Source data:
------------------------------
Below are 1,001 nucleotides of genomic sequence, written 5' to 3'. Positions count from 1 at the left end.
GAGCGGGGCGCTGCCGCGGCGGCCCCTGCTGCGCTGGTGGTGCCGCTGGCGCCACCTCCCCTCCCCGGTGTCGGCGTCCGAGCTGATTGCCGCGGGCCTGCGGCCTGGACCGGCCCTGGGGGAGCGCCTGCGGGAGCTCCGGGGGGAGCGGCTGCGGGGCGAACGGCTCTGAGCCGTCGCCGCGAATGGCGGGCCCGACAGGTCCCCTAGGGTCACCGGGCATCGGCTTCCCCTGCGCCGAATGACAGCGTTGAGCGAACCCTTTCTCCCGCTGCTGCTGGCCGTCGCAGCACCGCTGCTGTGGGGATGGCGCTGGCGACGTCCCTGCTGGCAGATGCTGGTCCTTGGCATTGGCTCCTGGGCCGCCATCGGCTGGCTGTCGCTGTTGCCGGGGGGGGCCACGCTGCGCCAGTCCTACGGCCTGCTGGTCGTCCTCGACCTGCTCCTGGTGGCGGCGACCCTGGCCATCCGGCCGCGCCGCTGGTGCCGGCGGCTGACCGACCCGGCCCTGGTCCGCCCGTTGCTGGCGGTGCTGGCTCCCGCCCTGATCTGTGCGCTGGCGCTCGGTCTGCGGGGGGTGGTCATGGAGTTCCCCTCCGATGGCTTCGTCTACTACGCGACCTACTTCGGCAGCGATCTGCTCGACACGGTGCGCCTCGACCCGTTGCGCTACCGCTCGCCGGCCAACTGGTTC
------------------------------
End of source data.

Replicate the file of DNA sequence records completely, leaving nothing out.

Below are 1,001 nucleotides of genomic sequence, written 5' to 3'. Positions count from 1 at the left end.
GAGCGGGGCGCTGCCGCGGCGGCCCCTGCTGCGCTGGTGGTGCCGCTGGCGCCACCTCCCCTCCCCGGTGTCGGCGTCCGAGCTGATTGCCGCGGGCCTGCGGCCTGGACCGGCCCTGGGGGAGCGCCTGCGGGAGCTCCGGGGGGAGCGGCTGCGGGGCGAACGGCTCTGAGCCGTCGCCGCGAATGGCGGGCCCGACAGGTCCCCTAGGGTCACCGGGCATCGGCTTCCCCTGCGCCGAATGACAGCGTTGAGCGAACCCTTTCTCCCGCTGCTGCTGGCCGTCGCAGCACCGCTGCTGTGGGGATGGCGCTGGCGACGTCCCTGCTGGCAGATGCTGGTCCTTGGCATTGGCTCCTGGGCCGCCATCGGCTGGCTGTCGCTGTTGCCGGGGGGGGCCACGCTGCGCCAGTCCTACGGCCTGCTGGTCGTCCTCGACCTGCTCCTGGTGGCGGCGACCCTGGCCATCCGGCCGCGCCGCTGGTGCCGGCGGCTGACCGACCCGGCCCTGGTCCGCCCGTTGCTGGCGGTGCTGGCTCCCGCCCTGATCTGTGCGCTGGCGCTCGGTCTGCGGGGGGTGGTCATGGAGTTCCCCTCCGATGGCTTCGTCTACTACGCGACCTACTTCGGCAGCGATCTGCTCGACACGGTGCGCCTCGACCCGTTGCGCTACCGCTCGCCGGCCAACTGGTTC